The art of Daytona drafting, MX-5 Cup-style

The art of Daytona drafting, MX-5 Cup-style

Idemitsu Mazda MX-5 Cup

The art of Daytona drafting, MX-5 Cup-style

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Daytona International Speedway is unique on the Idemitsu Mazda MX-5 Cup Presented by BFGoodrich schedule. While all of the tracks the series visits have their long straights, the season-opener on Daytona’s 3.87-mile road course has two very long “straights,” punctuated by the tricky Bus Stop chicane.

Those “straights” are made up from more than two thirds of Daytona’s 2.5-mile tri-oval, 31-degree banking included, which is why NASCAR-style drafting is absolutely fundamental. It makes for some spectacular racing from the evenly-matched MX-5 Cup cars, but it’s one element of a whole.

“More so than a lot of other tracks, you just have to accept that you’re going to be passed at some point and get shuffled around a bit,” explains 2021 Mazda MX-5 Cup champion Gresham Wagner, who kick-started his title-winning season with a Daytona race victory. “So it’s very important to keep your head and keep your cool and know that it’s just part of racing here, right? You might be in the lead, and three or four people blow past you one lap. But it’s not the end of the world.

“Other tracks, if you got shuffled back to fifth or sixth place, it would be a tough road ahead. But just as easily [as you got passed], if you keep a cool head and race smart, you can get those spots back and shuffle your way back up to the front.”

From the outside it looks like pure insanity. Two or three rows of cars inches apart – and taking a page from the Daytona 500 playback, sometimes even bump-drafting – blasting around Daytona’s high banks in the tightest of packs. It’s spectacular, but not as crazy as it appears.

“You feel vulnerable, I guess, because if they decide that they want to shuffle you from the lead to eighth place, they can do that,” says Wagner. “And there’s not much you can do to stop it. You need to accept it’s a possibility, but you hope that it doesn’t happen. It’s always a bit nerve-wracking, not knowing what people behind you are going to do. I trust everyone to drive smart and to race clean, and it was two great, tight races last year with no issues. It’s more of a personal concern for my own race.”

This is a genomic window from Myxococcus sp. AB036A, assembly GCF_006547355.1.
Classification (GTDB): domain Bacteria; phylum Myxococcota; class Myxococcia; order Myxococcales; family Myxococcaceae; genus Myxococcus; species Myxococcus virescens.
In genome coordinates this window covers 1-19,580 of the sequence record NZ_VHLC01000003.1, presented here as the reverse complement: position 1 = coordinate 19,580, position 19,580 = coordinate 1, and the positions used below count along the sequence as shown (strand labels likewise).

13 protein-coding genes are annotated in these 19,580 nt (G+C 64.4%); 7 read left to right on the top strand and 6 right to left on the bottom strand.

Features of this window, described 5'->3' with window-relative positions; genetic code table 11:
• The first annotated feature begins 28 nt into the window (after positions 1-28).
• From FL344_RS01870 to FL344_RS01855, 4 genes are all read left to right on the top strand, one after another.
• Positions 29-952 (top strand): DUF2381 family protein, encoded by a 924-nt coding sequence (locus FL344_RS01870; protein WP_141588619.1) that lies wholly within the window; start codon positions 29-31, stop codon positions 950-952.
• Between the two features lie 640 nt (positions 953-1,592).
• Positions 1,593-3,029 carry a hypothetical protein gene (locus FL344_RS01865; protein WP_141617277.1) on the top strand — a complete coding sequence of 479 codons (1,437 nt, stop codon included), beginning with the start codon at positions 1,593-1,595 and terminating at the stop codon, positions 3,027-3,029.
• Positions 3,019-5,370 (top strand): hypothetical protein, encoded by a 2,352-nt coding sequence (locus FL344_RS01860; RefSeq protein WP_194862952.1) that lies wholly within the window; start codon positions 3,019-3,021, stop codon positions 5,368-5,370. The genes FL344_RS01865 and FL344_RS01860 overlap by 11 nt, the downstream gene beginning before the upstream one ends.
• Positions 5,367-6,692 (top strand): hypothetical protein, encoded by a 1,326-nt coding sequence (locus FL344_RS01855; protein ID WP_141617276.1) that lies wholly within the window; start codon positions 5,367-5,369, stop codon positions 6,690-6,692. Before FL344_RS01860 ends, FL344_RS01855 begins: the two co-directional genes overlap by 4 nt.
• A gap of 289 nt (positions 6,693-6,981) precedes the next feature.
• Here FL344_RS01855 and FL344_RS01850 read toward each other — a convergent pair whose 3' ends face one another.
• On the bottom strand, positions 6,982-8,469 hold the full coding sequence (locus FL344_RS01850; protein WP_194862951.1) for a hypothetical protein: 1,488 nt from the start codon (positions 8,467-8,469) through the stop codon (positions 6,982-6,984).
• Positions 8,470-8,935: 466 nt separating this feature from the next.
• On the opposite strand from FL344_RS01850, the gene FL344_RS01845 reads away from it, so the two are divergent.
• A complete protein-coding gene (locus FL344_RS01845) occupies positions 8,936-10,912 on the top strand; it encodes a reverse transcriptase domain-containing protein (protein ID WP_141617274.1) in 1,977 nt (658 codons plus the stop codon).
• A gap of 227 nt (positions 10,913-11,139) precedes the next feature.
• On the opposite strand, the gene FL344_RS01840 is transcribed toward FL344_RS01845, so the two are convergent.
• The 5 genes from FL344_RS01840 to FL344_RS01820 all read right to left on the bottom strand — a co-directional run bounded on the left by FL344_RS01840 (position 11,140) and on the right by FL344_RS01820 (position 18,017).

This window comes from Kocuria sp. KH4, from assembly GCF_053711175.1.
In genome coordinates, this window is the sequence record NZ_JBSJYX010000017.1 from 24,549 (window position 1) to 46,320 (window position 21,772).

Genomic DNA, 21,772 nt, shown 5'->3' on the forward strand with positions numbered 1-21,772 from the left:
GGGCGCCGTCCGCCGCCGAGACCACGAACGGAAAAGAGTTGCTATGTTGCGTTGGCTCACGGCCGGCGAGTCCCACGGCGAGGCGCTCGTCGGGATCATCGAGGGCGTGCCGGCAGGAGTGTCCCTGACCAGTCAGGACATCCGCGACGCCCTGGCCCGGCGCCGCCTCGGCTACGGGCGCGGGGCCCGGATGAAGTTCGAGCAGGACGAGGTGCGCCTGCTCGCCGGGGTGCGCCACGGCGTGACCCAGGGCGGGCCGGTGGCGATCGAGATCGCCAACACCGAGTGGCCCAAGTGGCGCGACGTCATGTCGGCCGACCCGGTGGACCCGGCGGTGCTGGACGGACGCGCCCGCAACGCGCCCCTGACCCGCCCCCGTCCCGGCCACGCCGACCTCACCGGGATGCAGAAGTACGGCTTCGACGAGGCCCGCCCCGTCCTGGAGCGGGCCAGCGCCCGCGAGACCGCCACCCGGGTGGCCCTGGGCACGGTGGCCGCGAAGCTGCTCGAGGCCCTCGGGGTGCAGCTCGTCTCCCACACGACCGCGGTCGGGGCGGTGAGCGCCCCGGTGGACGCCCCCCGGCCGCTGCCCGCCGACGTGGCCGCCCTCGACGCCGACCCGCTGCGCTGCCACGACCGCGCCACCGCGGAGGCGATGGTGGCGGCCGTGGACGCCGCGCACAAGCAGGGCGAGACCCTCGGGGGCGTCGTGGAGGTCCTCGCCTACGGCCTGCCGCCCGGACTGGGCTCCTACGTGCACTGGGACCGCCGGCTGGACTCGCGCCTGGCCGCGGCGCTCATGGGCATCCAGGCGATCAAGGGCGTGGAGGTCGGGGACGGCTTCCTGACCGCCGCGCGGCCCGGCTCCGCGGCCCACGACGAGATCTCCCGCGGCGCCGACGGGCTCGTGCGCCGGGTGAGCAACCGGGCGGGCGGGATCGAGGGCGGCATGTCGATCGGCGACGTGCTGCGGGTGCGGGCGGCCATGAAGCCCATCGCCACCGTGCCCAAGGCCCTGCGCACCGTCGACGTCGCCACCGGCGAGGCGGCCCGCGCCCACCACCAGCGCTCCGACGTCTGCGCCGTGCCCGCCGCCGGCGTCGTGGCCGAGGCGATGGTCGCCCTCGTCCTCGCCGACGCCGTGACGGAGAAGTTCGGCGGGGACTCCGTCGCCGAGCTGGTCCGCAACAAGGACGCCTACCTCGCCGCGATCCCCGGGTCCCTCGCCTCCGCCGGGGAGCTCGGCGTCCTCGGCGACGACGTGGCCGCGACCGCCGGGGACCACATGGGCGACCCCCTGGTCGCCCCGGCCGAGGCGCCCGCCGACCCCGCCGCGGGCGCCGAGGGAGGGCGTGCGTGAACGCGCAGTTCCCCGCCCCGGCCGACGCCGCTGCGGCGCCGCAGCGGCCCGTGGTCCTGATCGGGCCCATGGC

Daytona, though, isn’t just about the draft and the spectacular pack racing that the draft can produce in the MX-5 Cup field. While the oval sections of the track can give a driver a chance to reset and relax (relatively speaking…), the racers have to do that without letting concentration slip. And on the rest of the road course, all the fundamentals of road racing still apply.

“You have to not overdrive some of the corners that may seem a bit easy,” Wagner explains. “It’s easy to focus on the oval and the draft, and kind of forget the fundamentals of taking the other corners. You hyper-focus on one aspect, and before you know it you’ve overshot a corner or dropped a tire. So it’s keeping the fundamentals in mind and driving the track like any other, while understanding that there’s drafting involved.”

Wagner notes that there may not be big advantages to find in the infield section in a race, and if a single car does put a gap on the cars behind him, that gap is going to disappear in a hurry once the race returns to the oval. But if a group of cars is hustling that section and can put a gap to the next group, that interval isn’t as likely to be erased. And, as the reigning champ notes, it’s way better to be racing three or four cars at the end than eight or nine.

When that final dash for the checker comes, no matter how many cars are in the lead pack, the Bus Stop enters the spotlight. The backstretch chicane that separates the two long straights is a tricky sequence where it’s so easy to make a mistake, and all the focus is on exit speed. Most drivers, Wagner included, would probably prefer not to lead going into the Bus Stop, but doing so isn’t necessarily a guaranteed losing proposition.

“I wouldn’t immediately write it off,” Wagner says. “It really depends who’s behind you, how many cars, and the runs from further back, where seventh or eighth place might be running up on a big draft in front of them. All of that determines whether first place is just going to get pushed by second or third and hold on, or seventh and eighth are going to come up and blow it wide open and everybody’s going to scramble. That’s why it’s so incredible to race here.”

If all that sounds exciting – which it should – don’t forget you can watch the livestream of MX-5 Cup right here on RACER.com. Race 1 from Daytona is Thursday at 5:30 p.m. ET, and Race 2 is Friday at 10:15 a.m ET. Enjoy the show!

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